August 17, 2021 at 11:38 am #5239August 17, 2021 at 8:35 pm #5262
The four Areas of Focus; the 21 competencies; and three levels of behaviour in the ELRHA framework (pages 34-38) is a fascinating approach in dealing wth humanitarian competencies. I find it useful when I look at some of these competencies which I could improve in…these including using technology (where I’m sometimes a bit of a dinosaur!).August 23, 2021 at 5:25 am #5330Participant
The Core competencies are very in-depthly explained and it helped me (as a new student to crisis risk management) to get an understanding of what skills are involved generally in the area. It would be very helpful as you say Chris to compare yourself and be able to grow in. It would be useful for setting expectations. I wonder how it would work for those who only meet some of the standards and not others? for instance if someone went for an office job in the NGO would they have to come up to all the competency standards or would this just depend on the ‘humanitarian’ job (office vs. field) that the individual goes for?
August 24, 2021 at 10:11 am #5337
- This reply was modified 3 weeks, 4 days ago by Brianna Lick.
Hi Brianna, You raise some good questions here. I think that the ELRHA framework is a really useful way of self-assessment, and can be a useful tool for professional development (PD). Depending on your experience, NGOs (or other agencies) wouldn’t expect you to have all these skills. However in an interview, if you were able to demonstrate that you know about this ELRHA framework, and were basing your PD around that, I think this would be mightily impressive.August 31, 2021 at 8:12 am #5358Participant
I found the ELRHA document super interesting. It had some really good tips that came out of the survey that was conducted, that could help me in understanding what competencies/areas I should work on that translate more broadly in different organisations in the sector.
The 4 areas that people in the survey recognised as key knowledge to have in the sector was something I took note of:
Safety and Security Issues
International Humanitarian Law
Monitoring and evaluation
To me it seems as though these 4 categories stretch into most other knowledge categories listed (eg WASH, public health, accounting) as it would be handy to have an understanding of the above 4 key categories in all other aspects of work that you do (though not necessarily all?)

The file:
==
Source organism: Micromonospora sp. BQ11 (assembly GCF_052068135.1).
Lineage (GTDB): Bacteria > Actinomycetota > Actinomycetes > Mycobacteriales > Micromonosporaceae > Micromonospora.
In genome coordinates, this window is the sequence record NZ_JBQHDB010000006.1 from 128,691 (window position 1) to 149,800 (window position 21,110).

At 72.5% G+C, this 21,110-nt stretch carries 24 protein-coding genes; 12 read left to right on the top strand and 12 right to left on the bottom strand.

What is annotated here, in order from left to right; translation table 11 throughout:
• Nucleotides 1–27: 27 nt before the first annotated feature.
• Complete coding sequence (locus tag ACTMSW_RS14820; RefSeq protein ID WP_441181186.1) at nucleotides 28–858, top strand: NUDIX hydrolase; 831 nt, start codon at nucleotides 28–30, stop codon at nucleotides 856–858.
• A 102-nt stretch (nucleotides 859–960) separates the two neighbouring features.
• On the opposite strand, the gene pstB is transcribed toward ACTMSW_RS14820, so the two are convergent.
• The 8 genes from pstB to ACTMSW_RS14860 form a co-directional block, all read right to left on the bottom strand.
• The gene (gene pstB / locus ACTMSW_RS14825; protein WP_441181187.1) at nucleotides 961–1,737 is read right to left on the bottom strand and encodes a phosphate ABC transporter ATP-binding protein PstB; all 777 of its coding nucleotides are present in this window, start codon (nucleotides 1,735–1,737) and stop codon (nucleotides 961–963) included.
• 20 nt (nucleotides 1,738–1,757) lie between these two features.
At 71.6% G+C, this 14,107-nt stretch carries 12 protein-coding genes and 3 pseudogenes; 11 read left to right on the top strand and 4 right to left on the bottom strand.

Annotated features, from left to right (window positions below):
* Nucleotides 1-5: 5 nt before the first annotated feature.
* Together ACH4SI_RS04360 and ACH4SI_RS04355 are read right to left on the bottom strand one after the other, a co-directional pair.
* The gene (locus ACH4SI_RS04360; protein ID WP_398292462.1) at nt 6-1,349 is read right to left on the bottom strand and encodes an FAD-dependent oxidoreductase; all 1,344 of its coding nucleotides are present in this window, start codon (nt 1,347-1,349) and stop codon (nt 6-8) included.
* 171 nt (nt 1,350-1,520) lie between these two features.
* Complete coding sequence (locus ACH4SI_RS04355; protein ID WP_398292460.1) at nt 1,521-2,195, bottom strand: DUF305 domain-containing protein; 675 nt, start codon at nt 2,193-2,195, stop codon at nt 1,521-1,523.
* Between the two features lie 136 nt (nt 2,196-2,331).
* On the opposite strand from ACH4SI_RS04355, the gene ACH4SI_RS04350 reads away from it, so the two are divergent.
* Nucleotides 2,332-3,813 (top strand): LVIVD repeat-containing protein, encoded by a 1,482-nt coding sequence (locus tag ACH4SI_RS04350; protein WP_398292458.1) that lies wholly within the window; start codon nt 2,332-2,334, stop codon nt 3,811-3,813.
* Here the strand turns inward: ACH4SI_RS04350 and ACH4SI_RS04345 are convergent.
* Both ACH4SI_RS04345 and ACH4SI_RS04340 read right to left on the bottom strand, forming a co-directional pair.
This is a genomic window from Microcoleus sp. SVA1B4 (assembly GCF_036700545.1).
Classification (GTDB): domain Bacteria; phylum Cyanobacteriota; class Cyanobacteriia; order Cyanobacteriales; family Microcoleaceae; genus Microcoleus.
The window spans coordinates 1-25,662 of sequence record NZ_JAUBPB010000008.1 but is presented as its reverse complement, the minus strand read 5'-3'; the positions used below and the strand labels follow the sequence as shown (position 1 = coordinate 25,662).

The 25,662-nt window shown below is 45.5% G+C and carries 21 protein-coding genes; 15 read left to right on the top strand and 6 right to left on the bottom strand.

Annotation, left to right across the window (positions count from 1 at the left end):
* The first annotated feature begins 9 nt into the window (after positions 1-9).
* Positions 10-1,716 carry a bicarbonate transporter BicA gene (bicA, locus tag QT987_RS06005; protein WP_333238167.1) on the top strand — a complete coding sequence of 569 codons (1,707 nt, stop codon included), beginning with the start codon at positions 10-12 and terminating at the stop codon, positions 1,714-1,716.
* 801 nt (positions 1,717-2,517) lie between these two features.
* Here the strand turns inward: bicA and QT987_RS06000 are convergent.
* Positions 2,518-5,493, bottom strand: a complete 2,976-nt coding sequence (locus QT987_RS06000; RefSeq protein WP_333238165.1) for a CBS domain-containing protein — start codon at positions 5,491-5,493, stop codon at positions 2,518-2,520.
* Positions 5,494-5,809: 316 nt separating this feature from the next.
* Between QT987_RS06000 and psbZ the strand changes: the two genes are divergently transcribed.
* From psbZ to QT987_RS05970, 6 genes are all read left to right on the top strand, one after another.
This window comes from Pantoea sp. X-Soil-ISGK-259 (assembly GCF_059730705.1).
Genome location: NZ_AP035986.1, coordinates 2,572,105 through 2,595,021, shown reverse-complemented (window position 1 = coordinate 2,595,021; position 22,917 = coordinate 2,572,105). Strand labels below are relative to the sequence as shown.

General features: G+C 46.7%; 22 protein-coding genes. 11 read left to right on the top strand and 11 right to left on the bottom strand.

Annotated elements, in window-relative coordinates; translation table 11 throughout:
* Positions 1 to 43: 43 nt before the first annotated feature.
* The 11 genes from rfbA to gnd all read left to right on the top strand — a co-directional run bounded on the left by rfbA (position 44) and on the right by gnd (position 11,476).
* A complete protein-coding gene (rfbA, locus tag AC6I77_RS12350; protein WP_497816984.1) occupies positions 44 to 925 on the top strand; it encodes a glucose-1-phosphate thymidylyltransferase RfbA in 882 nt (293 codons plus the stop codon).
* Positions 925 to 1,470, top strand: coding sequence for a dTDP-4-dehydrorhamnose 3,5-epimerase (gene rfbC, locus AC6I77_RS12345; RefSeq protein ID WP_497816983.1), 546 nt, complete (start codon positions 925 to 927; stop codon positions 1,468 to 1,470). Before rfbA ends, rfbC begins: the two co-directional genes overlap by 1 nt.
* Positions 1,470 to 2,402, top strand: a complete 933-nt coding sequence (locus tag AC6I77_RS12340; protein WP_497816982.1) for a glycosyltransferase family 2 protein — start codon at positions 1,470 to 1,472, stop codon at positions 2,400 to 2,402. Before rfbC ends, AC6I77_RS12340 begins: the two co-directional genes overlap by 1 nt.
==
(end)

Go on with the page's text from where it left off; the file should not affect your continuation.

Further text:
I also think it makes sense that some people in the survey found it hard to prioritise skills (eg multi-tasking, team building) as they felt different skills were important at different times.September 12, 2021 at 8:22 am #5426Participant
Hi all, my apologies for joining the discussion late!
I had a read through the ELRHA document over the weekend. I found the core competencies to be a really valuable list of the kind of skills, characteristics, awareness and ethos that a practitioner needs in order to provide high standards and efficacy of assistance. I was thinking about how in law, to practice you need to pass your bar exam following your law degree. Similarly, I think that a post-degree certification that’s based on the ELRHA’s Core Humanitarian Competencies would likewise ensure the standard of professionalism when entering the humanitarian sector. In this way, it would help prepare new practitioners who might lack in some of the competencies before entering the sector; refresher exams could be used in a professional development context as practitioners move through levels 2 and 3 of the competencies framework. What does everyone else think about this idea, is it feasible?
The other thing that I found really valuable reading through the competencies was assessing myself in each of the areas to help determine my own preparedness. It has given me a good idea of both where my strengths are and of the areas I need to explore further.
Cheers, JohnSeptember 14, 2021 at 11:43 pm #5438
Hi John (et al.0, thanks for your comments and thoughts here. i agree that the framework can be useful for self-analysis/assessment. Ideally having a global competency framework for global humanitarian practitioiners makes sense – the challenge is getting key stakeholders to agree on this and reads off the same sheet of music!
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